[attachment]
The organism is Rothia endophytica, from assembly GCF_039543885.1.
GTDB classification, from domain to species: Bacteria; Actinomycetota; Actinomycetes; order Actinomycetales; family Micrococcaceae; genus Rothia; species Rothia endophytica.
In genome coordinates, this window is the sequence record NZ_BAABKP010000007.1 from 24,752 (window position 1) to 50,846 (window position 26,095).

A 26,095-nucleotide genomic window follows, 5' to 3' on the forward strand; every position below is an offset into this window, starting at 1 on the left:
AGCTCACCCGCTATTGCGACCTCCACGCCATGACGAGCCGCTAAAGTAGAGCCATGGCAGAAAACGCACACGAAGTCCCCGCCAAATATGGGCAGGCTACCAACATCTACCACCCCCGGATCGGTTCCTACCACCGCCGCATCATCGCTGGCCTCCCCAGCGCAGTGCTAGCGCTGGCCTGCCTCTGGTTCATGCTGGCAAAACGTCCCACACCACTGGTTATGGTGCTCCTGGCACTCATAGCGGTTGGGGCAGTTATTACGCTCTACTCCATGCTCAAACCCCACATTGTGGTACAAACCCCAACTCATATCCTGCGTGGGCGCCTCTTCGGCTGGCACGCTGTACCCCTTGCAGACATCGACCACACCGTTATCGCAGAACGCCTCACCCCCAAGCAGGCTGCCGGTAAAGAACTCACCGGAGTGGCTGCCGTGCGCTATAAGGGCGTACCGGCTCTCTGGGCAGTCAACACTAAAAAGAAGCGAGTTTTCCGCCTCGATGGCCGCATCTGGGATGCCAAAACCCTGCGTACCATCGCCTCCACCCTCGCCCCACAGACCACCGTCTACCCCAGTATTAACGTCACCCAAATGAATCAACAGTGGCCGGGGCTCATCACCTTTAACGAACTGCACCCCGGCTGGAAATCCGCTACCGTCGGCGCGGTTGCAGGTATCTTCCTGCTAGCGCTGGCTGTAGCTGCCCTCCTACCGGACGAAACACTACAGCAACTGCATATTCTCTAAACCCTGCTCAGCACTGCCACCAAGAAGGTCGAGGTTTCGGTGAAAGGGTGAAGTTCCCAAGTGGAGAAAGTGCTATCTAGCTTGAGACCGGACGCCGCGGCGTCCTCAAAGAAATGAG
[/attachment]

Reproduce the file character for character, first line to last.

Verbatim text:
The organism is Rothia endophytica, from assembly GCF_039543885.1.
GTDB classification, from domain to species: Bacteria; Actinomycetota; Actinomycetes; order Actinomycetales; family Micrococcaceae; genus Rothia; species Rothia endophytica.
In genome coordinates, this window is the sequence record NZ_BAABKP010000007.1 from 24,752 (window position 1) to 50,846 (window position 26,095).

A 26,095-nucleotide genomic window follows, 5' to 3' on the forward strand; every position below is an offset into this window, starting at 1 on the left:
AGCTCACCCGCTATTGCGACCTCCACGCCATGACGAGCCGCTAAAGTAGAGCCATGGCAGAAAACGCACACGAAGTCCCCGCCAAATATGGGCAGGCTACCAACATCTACCACCCCCGGATCGGTTCCTACCACCGCCGCATCATCGCTGGCCTCCCCAGCGCAGTGCTAGCGCTGGCCTGCCTCTGGTTCATGCTGGCAAAACGTCCCACACCACTGGTTATGGTGCTCCTGGCACTCATAGCGGTTGGGGCAGTTATTACGCTCTACTCCATGCTCAAACCCCACATTGTGGTACAAACCCCAACTCATATCCTGCGTGGGCGCCTCTTCGGCTGGCACGCTGTACCCCTTGCAGACATCGACCACACCGTTATCGCAGAACGCCTCACCCCCAAGCAGGCTGCCGGTAAAGAACTCACCGGAGTGGCTGCCGTGCGCTATAAGGGCGTACCGGCTCTCTGGGCAGTCAACACTAAAAAGAAGCGAGTTTTCCGCCTCGATGGCCGCATCTGGGATGCCAAAACCCTGCGTACCATCGCCTCCACCCTCGCCCCACAGACCACCGTCTACCCCAGTATTAACGTCACCCAAATGAATCAACAGTGGCCGGGGCTCATCACCTTTAACGAACTGCACCCCGGCTGGAAATCCGCTACCGTCGGCGCGGTTGCAGGTATCTTCCTGCTAGCGCTGGCTGTAGCTGCCCTCCTACCGGACGAAACACTACAGCAACTGCATATTCTCTAAACCCTGCTCAGCACTGCCACCAAGAAGGTCGAGGTTTCGGTGAAAGGGTGAAGTTCCCAAGTGGAGAAAGTGCTATCTAGCTTGAGACCGGACGCCGCGGCGTCCTCAAAGAAATGAG